They roll through the doors like two trucks rearing on their hind wheels, side by side, huge heads swiveling, eyes blank. People make room. Who is bigger than Zach Wiegert or Rob Zatechka, anywhere? Not many men consume so much space: 6'5" and at least 300 pounds apiece, giants in this land of cartoon characters, gliding easily into a Disney World hotel. Mouths drop. Mom and Pop and Junior and Sis, jaded by a day's worth of Mickey Mouse and Epcot, whisper "Oh, my" as they move into view.
No one can quite place them, nor is there reason that anyone should. It's the night of the big-college football awards show: Penn State's Ki-Jana Carter is in the lobby, Heisman Trophy winner Rashaan Salaam just blew through, the ESPN boys lurk—famous faces colliding. The big guys? No one asks for autographs. "We're Nebraska," Wiegert says with a smirk. "We're supposed to be losers."
Yet this is fact: On New Year's night No. 1 Nebraska, with Wiegert and Zatechka at offensive tackle, will be playing third-ranked Miami in hopes of securing the national title, and they are part of the biggest reason why. It has been a season of bizarre injuries and national scorn for the Cornhuskers, but the offensive line—Outland Trophy winner Wiegert, the brainy Zatechka, center Aaron Graham, All-America guard Brenden Stai and former walk-on Joel Wilks—has carried them to a 12-0 record and the inside track to a championship Nebraska last won in 1971.
So back in Lincoln, anyway, these guys are celebrities. More than any other line in memory, this one has been the object of the fans' affection; witness the volume of interview requests and invitations to speak. This season Memorial Stadium has been a place where—even as running back Lawrence Phillips rushed for 1,722 yards and backup quarterback Brook Berringer piloted the offense supremely—you heard fans saying, "Now watch how Zach pulls on this play." Linemen? Usually they're lucky if the quarterback buys them steaks or mentions his "great protection" to the press. "I don't think people give Brook, Lawrence and [fullback] Cory Schlesinger and our wide receivers the credit they deserve," Zatechka says straight-faced, prompting Wiegert to nearly spit up his sandwich.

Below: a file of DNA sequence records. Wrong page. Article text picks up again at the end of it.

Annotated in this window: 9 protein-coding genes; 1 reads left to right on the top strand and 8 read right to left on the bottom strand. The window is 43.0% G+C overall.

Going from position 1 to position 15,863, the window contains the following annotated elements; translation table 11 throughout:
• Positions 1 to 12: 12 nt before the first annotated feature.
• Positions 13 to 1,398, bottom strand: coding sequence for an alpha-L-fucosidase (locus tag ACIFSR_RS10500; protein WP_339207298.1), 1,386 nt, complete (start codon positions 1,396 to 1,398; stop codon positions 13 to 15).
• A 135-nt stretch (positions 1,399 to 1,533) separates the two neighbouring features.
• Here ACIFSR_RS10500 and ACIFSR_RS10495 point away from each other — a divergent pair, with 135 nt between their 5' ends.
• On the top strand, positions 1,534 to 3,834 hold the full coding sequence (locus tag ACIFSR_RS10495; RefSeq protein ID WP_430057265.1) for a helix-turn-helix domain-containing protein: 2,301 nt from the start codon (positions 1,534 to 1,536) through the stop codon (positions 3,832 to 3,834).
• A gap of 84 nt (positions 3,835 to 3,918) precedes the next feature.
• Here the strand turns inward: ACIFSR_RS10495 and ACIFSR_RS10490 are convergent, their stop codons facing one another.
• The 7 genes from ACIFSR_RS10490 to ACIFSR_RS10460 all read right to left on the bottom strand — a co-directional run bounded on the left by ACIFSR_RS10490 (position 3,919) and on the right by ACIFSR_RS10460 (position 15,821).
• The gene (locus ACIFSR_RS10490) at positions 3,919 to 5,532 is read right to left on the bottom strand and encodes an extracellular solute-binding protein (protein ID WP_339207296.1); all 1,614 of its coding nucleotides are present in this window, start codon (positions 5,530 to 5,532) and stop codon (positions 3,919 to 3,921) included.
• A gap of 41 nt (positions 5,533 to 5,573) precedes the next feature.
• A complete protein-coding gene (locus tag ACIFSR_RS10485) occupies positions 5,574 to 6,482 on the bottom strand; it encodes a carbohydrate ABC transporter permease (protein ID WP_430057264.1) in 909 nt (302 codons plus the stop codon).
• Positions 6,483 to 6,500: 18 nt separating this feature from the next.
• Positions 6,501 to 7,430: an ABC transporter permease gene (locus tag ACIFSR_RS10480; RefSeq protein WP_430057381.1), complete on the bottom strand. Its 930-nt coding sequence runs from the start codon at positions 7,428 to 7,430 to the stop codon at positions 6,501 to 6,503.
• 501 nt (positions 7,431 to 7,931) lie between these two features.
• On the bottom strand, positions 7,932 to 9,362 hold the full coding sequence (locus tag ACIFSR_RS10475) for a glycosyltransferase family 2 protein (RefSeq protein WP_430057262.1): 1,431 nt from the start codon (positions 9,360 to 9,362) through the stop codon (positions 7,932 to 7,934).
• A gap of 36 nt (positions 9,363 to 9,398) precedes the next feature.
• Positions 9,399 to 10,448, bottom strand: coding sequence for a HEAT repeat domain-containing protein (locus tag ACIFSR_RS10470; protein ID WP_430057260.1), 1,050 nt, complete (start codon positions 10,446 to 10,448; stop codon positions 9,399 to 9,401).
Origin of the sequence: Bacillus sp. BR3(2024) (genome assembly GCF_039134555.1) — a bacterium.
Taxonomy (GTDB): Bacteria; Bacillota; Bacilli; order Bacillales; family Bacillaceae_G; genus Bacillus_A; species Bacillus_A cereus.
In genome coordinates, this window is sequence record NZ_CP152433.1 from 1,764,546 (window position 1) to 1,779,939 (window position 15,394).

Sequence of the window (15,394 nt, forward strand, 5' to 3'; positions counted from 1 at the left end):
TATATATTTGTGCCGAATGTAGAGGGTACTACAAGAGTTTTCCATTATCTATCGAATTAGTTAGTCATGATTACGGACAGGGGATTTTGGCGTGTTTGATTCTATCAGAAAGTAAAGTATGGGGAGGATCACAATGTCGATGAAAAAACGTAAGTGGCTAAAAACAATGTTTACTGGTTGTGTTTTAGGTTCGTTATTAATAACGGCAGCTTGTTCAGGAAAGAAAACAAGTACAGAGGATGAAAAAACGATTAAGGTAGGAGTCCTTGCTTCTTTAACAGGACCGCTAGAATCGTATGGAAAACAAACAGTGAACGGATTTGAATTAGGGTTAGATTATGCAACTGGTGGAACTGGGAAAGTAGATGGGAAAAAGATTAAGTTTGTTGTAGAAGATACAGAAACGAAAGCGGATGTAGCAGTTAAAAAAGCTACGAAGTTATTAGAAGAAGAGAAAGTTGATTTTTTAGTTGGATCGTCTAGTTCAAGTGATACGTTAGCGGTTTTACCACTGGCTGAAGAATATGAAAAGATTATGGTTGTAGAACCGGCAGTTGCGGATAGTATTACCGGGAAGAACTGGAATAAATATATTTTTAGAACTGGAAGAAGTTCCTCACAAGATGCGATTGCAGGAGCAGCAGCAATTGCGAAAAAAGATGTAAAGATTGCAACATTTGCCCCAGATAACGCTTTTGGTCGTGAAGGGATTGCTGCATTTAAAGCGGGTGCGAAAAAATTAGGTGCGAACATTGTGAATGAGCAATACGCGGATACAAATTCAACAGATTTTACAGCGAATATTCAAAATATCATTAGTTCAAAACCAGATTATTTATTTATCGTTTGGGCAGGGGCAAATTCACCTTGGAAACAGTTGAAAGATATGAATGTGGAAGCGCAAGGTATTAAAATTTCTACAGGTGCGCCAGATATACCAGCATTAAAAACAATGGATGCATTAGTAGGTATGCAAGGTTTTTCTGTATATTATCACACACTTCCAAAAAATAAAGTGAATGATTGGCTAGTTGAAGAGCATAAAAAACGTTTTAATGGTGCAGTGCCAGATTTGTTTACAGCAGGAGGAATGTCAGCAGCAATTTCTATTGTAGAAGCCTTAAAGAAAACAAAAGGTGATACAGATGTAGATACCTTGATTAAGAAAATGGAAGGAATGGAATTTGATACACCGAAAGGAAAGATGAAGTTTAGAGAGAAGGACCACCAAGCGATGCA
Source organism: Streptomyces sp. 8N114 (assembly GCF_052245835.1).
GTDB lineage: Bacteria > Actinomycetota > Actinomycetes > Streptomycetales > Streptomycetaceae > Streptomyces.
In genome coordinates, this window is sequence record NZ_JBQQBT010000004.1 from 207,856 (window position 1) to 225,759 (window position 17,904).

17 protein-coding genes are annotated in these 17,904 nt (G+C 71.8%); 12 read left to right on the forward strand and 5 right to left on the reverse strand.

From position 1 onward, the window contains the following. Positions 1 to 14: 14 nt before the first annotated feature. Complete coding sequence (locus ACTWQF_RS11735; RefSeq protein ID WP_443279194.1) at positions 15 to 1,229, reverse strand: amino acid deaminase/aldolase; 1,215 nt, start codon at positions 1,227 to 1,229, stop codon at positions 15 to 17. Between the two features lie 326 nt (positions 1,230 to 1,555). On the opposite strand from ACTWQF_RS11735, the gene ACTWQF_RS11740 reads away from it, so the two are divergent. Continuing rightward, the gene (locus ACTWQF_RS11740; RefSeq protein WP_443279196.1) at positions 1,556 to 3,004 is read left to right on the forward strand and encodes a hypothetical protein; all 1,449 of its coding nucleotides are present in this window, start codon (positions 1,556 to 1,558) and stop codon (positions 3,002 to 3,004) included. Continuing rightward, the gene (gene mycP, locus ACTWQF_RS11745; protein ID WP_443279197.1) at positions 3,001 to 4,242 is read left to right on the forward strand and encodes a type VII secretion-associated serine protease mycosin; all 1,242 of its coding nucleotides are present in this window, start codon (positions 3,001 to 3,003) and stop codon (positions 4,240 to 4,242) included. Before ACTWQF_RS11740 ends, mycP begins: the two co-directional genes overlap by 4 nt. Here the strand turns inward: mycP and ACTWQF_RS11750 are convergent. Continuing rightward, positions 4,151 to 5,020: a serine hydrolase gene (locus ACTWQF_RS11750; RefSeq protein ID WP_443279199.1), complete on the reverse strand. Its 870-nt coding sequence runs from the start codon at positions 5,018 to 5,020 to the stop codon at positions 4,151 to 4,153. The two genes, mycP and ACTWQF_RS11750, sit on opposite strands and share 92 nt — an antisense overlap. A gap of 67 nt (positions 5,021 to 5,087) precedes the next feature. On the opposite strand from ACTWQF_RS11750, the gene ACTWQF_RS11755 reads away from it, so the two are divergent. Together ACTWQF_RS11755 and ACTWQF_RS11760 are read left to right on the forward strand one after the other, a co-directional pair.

December 26, 1994
"That's a first, isn't it?" Wiegert says laughing.
It is. No other offensive line in college football history has so overshadowed—figuratively, anyway—such a successful backfield, and rightfully so. The Cornhuskers started three different quarterbacks this season, and it never mattered which one was taking the snaps. The team still led the nation in rushing, with 340 yards per game, still blew open holes when everyone knew it had no choice but to run. "If it's fourth-and-91, we'll go for it," Graham muttered in the huddle during the 17-6 win over then No. 16 Kansas State on Oct. 15. "Big deal. We'll get it."